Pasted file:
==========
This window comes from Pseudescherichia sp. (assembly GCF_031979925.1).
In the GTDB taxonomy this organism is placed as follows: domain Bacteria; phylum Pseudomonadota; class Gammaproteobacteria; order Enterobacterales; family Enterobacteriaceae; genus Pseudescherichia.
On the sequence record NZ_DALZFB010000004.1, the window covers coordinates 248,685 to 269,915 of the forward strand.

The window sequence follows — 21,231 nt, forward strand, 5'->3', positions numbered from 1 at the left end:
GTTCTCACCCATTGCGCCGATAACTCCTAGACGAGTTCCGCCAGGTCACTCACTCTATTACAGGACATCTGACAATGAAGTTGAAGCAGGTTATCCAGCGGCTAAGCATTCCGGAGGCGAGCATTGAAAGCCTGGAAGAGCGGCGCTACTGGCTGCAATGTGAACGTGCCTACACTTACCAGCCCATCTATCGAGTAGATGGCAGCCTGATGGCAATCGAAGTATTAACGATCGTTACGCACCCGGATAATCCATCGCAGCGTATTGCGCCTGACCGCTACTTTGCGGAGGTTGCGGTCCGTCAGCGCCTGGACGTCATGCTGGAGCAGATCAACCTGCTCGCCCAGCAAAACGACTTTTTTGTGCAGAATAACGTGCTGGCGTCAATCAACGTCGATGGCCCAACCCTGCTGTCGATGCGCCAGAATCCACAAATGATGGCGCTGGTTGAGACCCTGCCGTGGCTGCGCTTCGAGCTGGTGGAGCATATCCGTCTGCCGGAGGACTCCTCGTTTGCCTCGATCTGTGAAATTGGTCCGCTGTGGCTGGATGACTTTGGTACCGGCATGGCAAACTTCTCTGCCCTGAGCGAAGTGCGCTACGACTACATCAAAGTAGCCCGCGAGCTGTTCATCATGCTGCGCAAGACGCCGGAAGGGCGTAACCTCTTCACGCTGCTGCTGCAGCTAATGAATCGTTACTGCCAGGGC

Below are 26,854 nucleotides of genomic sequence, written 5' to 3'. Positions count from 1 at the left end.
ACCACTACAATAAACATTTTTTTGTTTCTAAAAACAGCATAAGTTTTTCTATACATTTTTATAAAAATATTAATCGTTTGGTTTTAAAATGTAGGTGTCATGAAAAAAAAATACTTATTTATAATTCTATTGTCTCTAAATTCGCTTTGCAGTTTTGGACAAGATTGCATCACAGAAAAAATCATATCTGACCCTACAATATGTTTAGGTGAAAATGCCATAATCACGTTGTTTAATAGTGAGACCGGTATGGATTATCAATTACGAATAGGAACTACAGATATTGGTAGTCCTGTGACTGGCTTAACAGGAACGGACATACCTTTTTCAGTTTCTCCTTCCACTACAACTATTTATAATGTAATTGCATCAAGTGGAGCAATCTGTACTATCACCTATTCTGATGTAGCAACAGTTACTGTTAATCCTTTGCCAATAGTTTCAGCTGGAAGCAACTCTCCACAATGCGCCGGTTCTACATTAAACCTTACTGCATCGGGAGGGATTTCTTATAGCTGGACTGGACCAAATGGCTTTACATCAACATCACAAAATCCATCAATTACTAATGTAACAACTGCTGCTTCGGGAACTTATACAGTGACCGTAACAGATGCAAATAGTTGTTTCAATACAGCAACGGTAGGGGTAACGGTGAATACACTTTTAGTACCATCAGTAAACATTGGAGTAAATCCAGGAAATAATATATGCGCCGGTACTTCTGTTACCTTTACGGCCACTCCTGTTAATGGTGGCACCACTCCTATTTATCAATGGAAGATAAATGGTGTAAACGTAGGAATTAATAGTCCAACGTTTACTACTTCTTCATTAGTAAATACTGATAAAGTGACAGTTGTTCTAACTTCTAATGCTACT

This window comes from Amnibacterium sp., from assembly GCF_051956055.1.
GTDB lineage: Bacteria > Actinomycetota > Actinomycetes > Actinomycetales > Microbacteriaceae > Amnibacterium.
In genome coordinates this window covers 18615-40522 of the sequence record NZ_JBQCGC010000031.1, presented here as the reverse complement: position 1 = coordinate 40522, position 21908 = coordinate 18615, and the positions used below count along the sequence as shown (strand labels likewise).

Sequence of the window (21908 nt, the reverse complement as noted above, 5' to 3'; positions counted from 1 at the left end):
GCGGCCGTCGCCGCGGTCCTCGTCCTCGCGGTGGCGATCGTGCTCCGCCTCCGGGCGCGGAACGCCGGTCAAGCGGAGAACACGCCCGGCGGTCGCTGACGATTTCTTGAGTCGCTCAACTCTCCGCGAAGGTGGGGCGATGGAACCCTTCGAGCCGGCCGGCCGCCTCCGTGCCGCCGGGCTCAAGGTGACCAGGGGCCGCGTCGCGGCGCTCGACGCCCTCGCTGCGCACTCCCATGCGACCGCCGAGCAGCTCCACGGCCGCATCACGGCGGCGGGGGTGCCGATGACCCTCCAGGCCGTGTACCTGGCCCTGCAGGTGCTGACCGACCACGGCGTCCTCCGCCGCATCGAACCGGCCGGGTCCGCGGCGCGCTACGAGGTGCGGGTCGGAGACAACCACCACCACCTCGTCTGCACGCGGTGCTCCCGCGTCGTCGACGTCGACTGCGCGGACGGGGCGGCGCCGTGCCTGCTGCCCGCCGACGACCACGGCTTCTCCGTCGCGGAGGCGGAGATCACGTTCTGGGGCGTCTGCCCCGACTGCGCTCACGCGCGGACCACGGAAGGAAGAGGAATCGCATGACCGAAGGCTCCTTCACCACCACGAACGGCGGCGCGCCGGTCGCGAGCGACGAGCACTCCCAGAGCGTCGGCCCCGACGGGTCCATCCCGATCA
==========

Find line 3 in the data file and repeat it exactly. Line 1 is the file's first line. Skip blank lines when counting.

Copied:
On the sequence record NZ_DALZFB010000004.1, the window covers coordinates 248,685 to 269,915 of the forward strand.